BWW Reviews: 5th Wall's Inaugural Production of H20

Jane Martin's H20 is a perfect choice for the inaugural production by Richmond's newest theater company- 5th Wall.

Carol Piersol, the Founding Artistic Director of the Firehouse Theatre Project and Billy Christopher Maupin, a staple as an actor and director in Richmond, joined forces to form this new production company whose mission is to present plays that go beyond the fourth wall of the audience, into the fifth wall of peoples' consciences and provide insights into the human condition through theatrical expression.

H20 follows the relationship between a self-important, foul mouthed, pampered actor, Jake (Landon Nagel) who achieved over night fame and fortune in a series of Hollywood action films as "Dawn Walker;" and a young, uptight, tightly wound, devoutly religious aspiring actress Deborah (Liz Earnest). Due to his box office success, Jake has been cast as Hamlet in a limited run Broadway production. He pursues Deborah to be his Ophelia, after she shows up at his apartment for a scheduled audition, only to rescue him from a suicide attempt.

Both characters continuously break the fourth wall to narrate for the audience what they are thinking and feeling. This indeed effectively draws the audience into peoples' consciences and provides insights into the human condition through theatrical expression.

Nagel and Earnest work well together creating the sexual tension, flirtation and animosity between the divergent and damaged pair. Their comedic timing, emotional depth and energetic repartee take the audience through a wild several months in the duos lives.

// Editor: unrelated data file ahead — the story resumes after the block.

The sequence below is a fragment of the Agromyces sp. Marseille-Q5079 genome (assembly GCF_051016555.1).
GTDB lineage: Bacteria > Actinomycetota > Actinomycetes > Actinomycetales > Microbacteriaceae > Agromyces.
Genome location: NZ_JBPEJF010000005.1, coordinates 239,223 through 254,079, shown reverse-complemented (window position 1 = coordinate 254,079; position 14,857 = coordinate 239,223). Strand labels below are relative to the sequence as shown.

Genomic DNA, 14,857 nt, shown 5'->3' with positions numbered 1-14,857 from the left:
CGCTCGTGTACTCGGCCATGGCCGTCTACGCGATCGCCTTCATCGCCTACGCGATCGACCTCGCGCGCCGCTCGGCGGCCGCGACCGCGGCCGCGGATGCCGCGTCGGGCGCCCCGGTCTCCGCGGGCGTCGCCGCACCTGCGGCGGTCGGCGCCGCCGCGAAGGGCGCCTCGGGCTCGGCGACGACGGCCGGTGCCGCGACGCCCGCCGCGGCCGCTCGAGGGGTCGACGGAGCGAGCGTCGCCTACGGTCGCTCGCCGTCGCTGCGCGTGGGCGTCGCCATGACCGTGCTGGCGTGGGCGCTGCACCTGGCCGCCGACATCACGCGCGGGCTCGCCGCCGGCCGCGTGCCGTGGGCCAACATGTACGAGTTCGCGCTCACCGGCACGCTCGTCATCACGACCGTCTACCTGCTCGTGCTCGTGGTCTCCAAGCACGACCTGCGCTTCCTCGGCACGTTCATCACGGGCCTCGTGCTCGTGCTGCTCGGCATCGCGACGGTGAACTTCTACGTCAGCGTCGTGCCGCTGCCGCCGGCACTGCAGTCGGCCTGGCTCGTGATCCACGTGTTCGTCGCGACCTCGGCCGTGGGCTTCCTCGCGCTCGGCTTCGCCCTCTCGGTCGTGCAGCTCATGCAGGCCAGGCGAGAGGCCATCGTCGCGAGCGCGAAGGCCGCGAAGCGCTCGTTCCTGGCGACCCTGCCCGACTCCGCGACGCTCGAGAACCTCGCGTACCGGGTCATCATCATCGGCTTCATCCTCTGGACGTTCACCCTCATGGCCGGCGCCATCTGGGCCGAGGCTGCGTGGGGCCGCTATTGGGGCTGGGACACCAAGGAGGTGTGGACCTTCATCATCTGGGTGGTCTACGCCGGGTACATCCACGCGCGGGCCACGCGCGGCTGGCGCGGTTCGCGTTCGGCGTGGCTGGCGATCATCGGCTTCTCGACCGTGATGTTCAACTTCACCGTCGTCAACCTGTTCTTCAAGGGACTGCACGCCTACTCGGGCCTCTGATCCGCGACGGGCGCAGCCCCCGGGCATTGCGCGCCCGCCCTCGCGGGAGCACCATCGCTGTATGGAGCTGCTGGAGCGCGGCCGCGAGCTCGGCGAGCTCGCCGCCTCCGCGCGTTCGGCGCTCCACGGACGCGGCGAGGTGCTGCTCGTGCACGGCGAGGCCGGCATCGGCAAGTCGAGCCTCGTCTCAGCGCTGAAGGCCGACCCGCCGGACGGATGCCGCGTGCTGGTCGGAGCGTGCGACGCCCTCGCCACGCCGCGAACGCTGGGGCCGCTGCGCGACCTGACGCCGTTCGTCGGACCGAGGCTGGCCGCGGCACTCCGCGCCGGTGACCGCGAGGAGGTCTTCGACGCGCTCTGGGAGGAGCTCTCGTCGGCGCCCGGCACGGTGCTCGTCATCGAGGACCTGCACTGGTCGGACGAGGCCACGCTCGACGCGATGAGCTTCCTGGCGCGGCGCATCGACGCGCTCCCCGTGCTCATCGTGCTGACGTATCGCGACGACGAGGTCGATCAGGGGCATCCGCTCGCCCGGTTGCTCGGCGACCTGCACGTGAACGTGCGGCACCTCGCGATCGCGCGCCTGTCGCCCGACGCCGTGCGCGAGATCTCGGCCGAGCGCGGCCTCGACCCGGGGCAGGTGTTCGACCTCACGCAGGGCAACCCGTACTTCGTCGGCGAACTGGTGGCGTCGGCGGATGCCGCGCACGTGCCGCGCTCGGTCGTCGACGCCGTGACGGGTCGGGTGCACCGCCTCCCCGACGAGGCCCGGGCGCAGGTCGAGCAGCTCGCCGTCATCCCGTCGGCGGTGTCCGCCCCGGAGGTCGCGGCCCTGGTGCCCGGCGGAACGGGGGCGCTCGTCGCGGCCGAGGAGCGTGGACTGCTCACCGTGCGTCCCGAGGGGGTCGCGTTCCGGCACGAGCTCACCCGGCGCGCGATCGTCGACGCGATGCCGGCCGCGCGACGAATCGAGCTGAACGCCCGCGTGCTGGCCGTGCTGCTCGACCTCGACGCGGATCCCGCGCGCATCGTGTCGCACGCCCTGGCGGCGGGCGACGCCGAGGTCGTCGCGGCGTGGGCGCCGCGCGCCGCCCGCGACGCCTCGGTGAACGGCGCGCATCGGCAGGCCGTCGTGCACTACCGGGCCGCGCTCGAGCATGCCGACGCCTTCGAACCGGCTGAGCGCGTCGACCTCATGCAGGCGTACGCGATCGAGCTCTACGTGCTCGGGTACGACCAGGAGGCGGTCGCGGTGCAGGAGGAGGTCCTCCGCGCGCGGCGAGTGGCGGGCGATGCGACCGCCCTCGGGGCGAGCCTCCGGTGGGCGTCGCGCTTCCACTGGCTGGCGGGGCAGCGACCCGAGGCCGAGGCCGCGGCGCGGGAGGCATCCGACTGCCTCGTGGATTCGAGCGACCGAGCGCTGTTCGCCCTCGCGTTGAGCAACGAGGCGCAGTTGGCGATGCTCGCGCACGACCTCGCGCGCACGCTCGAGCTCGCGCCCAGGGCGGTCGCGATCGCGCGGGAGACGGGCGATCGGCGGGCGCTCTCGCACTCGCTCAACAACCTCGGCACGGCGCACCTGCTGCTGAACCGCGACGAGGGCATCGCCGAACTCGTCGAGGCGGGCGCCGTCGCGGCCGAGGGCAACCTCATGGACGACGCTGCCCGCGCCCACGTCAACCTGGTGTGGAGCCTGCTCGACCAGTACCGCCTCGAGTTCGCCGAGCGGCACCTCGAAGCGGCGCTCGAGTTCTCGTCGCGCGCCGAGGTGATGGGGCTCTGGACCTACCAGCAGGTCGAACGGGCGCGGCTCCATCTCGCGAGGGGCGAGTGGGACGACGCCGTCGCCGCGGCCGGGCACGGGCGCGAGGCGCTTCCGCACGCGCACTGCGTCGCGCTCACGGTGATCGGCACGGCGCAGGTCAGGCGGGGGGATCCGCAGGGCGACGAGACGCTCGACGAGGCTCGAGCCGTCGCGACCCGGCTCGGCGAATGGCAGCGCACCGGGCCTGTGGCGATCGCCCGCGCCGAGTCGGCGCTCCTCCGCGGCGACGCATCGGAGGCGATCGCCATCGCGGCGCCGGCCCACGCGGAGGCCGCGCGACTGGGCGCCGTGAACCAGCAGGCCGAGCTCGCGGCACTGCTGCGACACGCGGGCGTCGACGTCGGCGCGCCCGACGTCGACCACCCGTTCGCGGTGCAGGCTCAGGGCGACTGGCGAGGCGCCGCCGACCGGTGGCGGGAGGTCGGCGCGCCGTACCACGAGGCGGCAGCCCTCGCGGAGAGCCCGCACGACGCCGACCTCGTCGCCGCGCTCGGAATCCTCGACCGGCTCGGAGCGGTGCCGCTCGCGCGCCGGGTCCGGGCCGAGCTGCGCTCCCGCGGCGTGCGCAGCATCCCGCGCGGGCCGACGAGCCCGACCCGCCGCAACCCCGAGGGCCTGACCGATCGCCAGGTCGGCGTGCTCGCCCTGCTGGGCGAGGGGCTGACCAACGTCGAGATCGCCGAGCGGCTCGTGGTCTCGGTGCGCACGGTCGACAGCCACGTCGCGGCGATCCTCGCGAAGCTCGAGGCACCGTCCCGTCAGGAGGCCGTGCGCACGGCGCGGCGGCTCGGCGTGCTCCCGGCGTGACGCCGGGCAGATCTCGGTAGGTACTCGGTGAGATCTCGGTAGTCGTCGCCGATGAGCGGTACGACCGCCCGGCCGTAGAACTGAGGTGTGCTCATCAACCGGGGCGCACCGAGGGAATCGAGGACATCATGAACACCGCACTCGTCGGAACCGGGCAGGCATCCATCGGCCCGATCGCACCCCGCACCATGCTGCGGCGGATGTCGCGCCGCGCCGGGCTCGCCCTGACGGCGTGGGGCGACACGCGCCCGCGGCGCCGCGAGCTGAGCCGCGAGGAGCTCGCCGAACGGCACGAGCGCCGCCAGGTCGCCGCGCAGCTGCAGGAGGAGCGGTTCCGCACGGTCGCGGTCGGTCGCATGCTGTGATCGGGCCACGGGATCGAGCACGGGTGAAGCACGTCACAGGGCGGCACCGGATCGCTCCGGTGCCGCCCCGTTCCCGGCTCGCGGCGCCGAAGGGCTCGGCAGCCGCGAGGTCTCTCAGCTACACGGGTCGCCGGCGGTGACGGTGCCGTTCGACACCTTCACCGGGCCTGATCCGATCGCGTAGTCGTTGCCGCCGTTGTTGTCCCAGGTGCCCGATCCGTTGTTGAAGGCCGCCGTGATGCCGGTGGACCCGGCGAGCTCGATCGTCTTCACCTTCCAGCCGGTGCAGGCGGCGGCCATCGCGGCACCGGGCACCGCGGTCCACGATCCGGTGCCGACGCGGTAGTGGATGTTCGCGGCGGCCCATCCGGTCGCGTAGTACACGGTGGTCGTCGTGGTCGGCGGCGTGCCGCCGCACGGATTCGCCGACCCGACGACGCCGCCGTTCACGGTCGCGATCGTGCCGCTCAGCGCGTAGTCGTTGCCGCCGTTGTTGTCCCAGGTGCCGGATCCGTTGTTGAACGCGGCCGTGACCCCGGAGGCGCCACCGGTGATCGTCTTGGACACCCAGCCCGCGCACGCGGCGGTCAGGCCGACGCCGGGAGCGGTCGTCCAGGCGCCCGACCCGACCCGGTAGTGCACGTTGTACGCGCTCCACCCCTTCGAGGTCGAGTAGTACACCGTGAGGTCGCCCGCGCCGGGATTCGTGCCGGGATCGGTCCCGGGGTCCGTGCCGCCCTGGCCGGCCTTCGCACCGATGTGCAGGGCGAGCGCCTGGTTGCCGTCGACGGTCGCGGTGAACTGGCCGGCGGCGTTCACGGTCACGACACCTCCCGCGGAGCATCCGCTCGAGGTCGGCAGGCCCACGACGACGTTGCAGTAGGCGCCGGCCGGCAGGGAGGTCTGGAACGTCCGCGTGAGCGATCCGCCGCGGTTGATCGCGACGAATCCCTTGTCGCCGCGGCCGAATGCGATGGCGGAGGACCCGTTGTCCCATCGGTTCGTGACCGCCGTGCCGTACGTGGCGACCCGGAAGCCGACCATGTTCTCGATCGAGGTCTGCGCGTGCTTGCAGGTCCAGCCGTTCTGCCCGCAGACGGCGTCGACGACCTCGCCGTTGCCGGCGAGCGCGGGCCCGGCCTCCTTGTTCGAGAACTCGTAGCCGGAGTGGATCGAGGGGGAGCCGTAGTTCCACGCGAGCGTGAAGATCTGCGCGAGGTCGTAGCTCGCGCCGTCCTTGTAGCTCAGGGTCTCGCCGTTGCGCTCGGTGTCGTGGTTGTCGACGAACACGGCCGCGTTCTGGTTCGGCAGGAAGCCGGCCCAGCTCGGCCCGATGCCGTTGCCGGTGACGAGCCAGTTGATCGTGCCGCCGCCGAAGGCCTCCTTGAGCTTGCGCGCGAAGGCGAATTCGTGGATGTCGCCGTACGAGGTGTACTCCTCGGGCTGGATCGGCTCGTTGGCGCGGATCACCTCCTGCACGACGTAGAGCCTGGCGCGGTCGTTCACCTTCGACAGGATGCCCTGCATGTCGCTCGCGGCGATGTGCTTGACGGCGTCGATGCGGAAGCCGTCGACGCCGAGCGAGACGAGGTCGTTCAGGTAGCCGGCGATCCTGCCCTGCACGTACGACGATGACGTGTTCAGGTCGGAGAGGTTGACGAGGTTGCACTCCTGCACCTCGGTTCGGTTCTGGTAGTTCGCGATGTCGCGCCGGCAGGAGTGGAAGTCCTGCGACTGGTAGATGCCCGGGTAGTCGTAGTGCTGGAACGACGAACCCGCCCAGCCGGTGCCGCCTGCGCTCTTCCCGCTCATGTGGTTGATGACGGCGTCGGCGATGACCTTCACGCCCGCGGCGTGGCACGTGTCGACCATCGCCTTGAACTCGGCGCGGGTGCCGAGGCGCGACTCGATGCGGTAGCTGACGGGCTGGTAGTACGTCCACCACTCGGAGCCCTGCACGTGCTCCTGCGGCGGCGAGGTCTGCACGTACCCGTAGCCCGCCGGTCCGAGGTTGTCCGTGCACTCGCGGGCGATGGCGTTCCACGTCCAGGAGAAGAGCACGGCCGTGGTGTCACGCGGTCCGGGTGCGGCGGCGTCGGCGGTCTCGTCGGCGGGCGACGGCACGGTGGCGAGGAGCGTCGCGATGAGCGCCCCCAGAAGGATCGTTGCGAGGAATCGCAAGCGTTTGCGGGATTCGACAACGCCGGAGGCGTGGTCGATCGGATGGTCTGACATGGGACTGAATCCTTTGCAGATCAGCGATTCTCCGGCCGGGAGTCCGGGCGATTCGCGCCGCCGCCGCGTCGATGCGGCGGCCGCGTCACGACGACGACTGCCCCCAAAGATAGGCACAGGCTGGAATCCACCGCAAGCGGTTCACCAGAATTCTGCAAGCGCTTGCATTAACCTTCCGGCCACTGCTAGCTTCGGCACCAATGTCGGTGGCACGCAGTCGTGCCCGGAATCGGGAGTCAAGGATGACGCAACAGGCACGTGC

H20 in itself has many meanings in the play- as an abbreviation for Hamlet to Ophelia, as water for baptism and as the liquid in a bath tub.

Director Morrie Piersol keeps the action lively and fluid through the 90 minute one act play. Tennessee Dixon's minimalist set uses a bare stage with a few projections and constantly moving set pieces to display the vignettes in their lives. The set crew deserves special recognition as an intricate part of the play. They are seamless in constantly moving pieces on and off, handing the actors props and even at times dressing and undressing them on stage.

The biggest glitch came with some lighting problems, as a couple of the lights seemed to malfunction and blink distractingly throughout the show.

While dealing with adult themes and language; the production works for teens on up, as my 16 year old son found the performances "hilarious," yet at time disturbing. The characters' lives in many ways parallel Hamlet and Ophelia; yet with a modern touch of "Rachel (the uptight prim and proper actress)and Finn (the swaggering ladies' man)" from Glee 10 years later.

H20 is indeed the right baptism to welcome this infant production company into Richmond's theater community.

H20 runs through September 27 at Virginia Rep Center's Theater Gym.

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From This Author Bruce Levy

Bruce is a special education teacher by day, and has been a teacher and radio personality for over 30 years. He has been reviewing theater (read more...)

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